Now don't take my word on this. This is merely how I recall it. I am however sure of having seen a warning from AVR Studio when trying to place a fourth breakpoint.

(All based on stuff done more than a year ago, with the AVR Dragon.)

Still, the flash has an endurance that is nominally 10K writes (or has that been upped to 100K now?). You can play around quite extensively before hitting that limit, and for developing having to replace the AVR from time to time should be no great financial burden.

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Ah now you've refreshed my memory. It's true there are usually 4 address comparators so 4 hardware BPs but one used by single stepping, soft BREAKs once all the h/w ones are used. The mega128[A] exception is that it ONLY supports soft BREAKs. So it will have similar flash wear to a debugWire chip.

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So the debugWire does not support "hard breaks"?

As of January 15, 2018, Site fix-up work has begun! Now do your part and report any bugs or deficiencies here

No guarantees, but if we don't report problems they won't get much of  a chance to be fixed! Details/discussions at link given just above.

 

"Some questions have no answers."[C Baird] "There comes a point where the spoon-feeding has to stop and the independent thinking has to start." [C Lawson] "There are always ways to disagree, without being disagreeable."[E Weddington] "Words represent concepts. Use the wrong words, communicate the wrong concept." [J Morin] "Persistence only goes so far if you set yourself up for failure." [Kartman]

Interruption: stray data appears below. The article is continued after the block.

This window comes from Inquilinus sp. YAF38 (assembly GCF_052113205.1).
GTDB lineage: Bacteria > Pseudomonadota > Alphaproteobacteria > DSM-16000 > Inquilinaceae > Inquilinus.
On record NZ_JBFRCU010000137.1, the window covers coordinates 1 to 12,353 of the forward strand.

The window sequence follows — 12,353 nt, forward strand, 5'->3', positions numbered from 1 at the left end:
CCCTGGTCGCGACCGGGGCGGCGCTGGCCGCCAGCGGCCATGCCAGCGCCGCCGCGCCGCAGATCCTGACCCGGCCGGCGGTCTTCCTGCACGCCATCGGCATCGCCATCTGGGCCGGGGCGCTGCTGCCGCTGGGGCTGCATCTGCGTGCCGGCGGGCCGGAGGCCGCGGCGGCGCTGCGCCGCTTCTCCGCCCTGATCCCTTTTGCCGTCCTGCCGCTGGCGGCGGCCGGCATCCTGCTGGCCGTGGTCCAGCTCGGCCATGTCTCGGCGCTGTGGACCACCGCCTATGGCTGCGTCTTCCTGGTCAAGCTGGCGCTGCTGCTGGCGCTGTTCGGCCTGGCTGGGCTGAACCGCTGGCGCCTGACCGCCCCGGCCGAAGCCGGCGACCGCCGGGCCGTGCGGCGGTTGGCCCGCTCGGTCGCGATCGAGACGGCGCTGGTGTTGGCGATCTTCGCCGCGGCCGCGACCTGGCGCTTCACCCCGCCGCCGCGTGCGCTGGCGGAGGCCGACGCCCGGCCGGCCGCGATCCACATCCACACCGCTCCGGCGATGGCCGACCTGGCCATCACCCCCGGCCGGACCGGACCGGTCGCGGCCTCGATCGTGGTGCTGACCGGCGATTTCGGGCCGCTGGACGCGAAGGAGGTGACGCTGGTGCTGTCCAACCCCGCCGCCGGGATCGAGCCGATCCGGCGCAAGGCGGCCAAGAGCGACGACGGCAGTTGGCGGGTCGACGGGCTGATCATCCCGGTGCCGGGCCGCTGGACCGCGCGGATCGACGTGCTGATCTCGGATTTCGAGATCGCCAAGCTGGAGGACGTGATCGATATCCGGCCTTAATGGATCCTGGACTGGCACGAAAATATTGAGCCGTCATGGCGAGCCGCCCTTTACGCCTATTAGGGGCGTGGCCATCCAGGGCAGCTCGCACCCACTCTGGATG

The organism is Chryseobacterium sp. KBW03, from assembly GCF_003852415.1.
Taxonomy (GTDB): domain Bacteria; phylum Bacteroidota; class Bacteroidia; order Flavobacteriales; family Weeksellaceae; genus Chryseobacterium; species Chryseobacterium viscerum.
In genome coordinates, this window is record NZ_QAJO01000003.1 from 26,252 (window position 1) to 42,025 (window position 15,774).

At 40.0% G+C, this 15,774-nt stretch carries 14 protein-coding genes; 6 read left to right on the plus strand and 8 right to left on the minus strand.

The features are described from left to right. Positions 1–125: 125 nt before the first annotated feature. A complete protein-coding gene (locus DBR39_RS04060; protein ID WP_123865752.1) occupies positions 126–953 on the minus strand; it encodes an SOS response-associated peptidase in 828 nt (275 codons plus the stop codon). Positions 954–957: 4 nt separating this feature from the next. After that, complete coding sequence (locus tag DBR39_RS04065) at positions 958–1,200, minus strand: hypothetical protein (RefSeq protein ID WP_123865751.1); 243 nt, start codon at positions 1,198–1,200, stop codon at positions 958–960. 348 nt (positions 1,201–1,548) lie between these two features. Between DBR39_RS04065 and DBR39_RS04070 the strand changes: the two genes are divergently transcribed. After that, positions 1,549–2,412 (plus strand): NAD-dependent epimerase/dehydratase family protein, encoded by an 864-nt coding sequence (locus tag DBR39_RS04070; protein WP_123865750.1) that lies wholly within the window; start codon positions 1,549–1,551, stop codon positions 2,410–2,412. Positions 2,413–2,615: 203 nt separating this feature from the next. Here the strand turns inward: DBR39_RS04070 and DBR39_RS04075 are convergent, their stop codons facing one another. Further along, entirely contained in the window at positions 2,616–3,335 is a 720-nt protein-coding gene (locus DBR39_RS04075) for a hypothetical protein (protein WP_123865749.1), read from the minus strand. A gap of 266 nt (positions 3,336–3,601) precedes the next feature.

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Quote:
What is the main advantage of using JTAG over debugWire?
You cannot choose, you must use whichever the chip comes with.

John Samperi

Ampertronics Pty. Ltd.

www.ampertronics.com.au

* Electronic Design * Custom Products * Contract Assembly

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clawson wrote:
Ah now you've refreshed my memory. It's true there are usually 4 address comparators so 4 hardware BPs but one used by single stepping, soft BREAKs once all the h/w ones are used. The mega128[A] exception is that it ONLY supports soft BREAKs. So it will have similar flash wear to a debugWire chip.

I think that's actually backwards: The ATmega128[A] has a buggy implementation of the BREAK instruction, so it ONLY supports the 4 hardware breakpoints.

JohanEkdahl wrote:
So the debugWire does not support "hard breaks"?

Nope. debugWire doesn't use hardware breakpoints at all.